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Can High-Tech Tools Help Crack the Sleep Code?

Wifi gadgets can make you forget a stressful encounter at work, but they can dim the lights, cue the music, and remind you of the heavens.

Unless you’re 20, have no children, don’t drink coffee or wine, keep your weight down, and have a completely stress-free life, you’ve probably had trouble sleeping.

Insomnia seems to be a condition of modern life. There are many theories about why this is so. We have a whole new list of potential sleep disruptors:  Could it be the processed food in our diets? The pesticides? The electromagnetic fields (EMF) generated by our smartphones? How about the fact that two-thirds of us are overweight, a direct route to sleep apnea and other sleep wreckers? Then there’s the effect of looking at video screens all day.

Where do we begin to take back the night?


Let’s start with the basics. First, accept the fact that ALL of these factors may contribute to our insomnia. But we’re also not the first generation to complain of restless sleep. According to At Day’s Close: Night in Times Past, people in the Middle Ages considered it normal to wake in the middle of the night and sleep in two distinct phases. The advice of that era was to read a book, take a walk, or have sex--then go back to sleep.

Medical researchers have spent decades studying sleep patterns and impediments. So we do know a thing or two about how and why people sleep poorly, or wake up frequently. To crudely aggregate their years of hard work, it often comes down to the most obvious factors: stress, light (especially blue light), bad air, noise and discomfort. 

Here’s where technology does have its applications. While researching sleep aids for our Flex House exhibition project at CES in January, we looked first at the biggest sleep killers, then identified potential solutions. Here’s what we came up with. First I’ll describe the rationale, then how the whole system works together.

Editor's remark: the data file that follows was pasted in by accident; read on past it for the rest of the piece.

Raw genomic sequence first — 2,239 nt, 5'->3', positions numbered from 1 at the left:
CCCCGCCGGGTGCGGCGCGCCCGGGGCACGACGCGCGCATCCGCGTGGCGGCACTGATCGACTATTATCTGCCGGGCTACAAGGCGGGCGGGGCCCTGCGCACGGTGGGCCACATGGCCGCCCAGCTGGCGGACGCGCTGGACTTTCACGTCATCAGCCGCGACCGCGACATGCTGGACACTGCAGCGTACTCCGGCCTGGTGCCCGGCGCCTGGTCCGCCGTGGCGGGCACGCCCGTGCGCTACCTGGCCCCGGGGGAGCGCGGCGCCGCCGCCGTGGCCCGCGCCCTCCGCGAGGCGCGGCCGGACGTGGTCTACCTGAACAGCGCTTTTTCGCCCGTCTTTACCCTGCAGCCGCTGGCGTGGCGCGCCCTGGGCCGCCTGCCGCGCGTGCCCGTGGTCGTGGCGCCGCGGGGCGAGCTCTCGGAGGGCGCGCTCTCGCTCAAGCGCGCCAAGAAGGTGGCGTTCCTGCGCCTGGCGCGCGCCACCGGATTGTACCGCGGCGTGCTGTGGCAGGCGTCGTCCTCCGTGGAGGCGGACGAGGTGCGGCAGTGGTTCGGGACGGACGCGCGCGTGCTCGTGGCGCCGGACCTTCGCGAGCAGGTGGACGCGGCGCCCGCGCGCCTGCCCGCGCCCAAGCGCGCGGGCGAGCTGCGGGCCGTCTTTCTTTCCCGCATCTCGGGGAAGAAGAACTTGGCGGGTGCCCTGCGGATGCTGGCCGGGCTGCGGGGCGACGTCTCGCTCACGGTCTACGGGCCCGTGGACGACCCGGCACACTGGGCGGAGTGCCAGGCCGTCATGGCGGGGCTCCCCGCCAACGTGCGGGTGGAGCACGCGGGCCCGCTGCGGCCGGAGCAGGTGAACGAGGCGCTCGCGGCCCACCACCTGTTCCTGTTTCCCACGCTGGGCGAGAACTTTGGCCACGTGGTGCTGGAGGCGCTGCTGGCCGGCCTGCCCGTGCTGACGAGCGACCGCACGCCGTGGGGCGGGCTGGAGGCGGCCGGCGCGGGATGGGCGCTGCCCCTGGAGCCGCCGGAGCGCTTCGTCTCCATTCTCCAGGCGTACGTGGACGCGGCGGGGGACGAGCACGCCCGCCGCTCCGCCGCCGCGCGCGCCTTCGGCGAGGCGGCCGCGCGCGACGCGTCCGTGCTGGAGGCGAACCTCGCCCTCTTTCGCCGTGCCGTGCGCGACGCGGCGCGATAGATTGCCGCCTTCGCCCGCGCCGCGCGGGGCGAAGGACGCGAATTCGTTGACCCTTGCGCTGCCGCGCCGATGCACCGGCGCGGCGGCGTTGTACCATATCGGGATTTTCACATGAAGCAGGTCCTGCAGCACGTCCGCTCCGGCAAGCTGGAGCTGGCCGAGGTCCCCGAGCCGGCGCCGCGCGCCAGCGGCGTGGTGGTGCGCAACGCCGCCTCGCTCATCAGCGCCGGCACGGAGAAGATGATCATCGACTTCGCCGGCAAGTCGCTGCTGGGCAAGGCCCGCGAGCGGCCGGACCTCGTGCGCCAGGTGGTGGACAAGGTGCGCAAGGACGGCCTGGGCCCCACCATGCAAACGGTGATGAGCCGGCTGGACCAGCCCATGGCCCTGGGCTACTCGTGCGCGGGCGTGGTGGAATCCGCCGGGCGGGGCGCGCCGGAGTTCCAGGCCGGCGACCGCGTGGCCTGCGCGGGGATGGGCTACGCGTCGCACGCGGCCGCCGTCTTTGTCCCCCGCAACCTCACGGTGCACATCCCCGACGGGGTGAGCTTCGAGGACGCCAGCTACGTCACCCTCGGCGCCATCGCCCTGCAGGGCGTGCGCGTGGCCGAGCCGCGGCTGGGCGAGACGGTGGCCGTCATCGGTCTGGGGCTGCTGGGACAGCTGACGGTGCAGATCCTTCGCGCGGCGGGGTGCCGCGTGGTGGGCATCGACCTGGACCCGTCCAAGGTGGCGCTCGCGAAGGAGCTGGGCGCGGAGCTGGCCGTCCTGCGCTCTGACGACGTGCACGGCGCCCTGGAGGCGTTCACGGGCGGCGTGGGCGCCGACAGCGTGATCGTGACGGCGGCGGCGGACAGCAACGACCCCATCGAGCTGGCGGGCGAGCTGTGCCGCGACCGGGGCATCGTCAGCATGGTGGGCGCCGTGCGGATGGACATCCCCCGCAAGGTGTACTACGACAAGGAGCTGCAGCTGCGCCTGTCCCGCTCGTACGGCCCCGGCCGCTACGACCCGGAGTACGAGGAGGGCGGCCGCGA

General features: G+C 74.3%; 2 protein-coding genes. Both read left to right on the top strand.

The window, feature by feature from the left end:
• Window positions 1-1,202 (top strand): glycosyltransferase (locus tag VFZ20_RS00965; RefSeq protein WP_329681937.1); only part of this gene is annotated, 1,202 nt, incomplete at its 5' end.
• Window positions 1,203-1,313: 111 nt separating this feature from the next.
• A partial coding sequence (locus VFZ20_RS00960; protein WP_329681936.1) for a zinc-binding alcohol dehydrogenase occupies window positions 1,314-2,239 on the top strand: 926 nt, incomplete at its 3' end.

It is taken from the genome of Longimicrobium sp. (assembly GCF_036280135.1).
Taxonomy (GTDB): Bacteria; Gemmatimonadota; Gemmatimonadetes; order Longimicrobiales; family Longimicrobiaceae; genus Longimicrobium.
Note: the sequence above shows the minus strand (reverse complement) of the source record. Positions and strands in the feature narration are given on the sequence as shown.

Motorized Blind. LAN (light at night) is the enemy of good sleep. Our pineal glands produce melatonin only when it’s truly dark in the room, and most rooms are not dark enough. We need the melatonin to lower our body temperature, and reduce our blood pressure while we sleep, and to keep us sleeping. Most bedrooms are not dark enough. So we installed a set of Lutron Serena motorized shades.

Dimmable Lights. Same reason as above. Less light=more sleep.

Ambient Timed Music. The right type of music has been shown to improve sleep, especially in older people. Best are new age and classical tracks without an easily tracked melody. We programmed a Sonos speaker to play “Weightless,” a song  considered the most relaxing of all, as our first track, but as Van Winkles, a website about sleep, points out, you need to listen for about 45 minutes to really become relaxed. So the Sonos plays several relaxing tracks, then winds down and shuts off after an hour.

Starry Sky. A starlit sky is one of the least disruptive forms of “natural” light our brains can handle before sleep. Too many people spend their pre-sleep minutes looking at blue screens, one of the worst disruptors of melatonin production. We found a neat little constellation projector, hooked it up to a Wemo smart plug, thinking that by giving them a calming, slow moving and non-disruptive canopy of stars to watch instead, they could quiet their minds without trashing sleep by looking at their Facebook likes and dislikes.

Air Control. Studies have shown that lower CO2 levels lead to better sleep and less overtiredness the following day. The first step, however, is to monitor those levels. Only recently have affordable air quality monitors hit the market. We put in an Awair unit, which checks CO2, humidity and VOC levels and integrates with Alexa. So an automated routine can be put in place that tells an air purifier or fan to turn on when CO2 levels reach a certain level.

At the Flex House, we put all of these technologies into play in one room, and set up an Alexa routine to prepare the room for sleep. While we could simply put it on a timer, we instead made it voice-activated, so that when you walk into the room and say “Alexa, Show me the stars,” the lights dim, the Awair unit checks the air quality, motorized blinds descend and darken the windows, and the Wemo turns on the constellation projector, which shines dimly on the ceiling. Ambient music plays as you get ready for bed, and eventually shuts off, along with the starry night, as you settle into deep slumber in total darkness.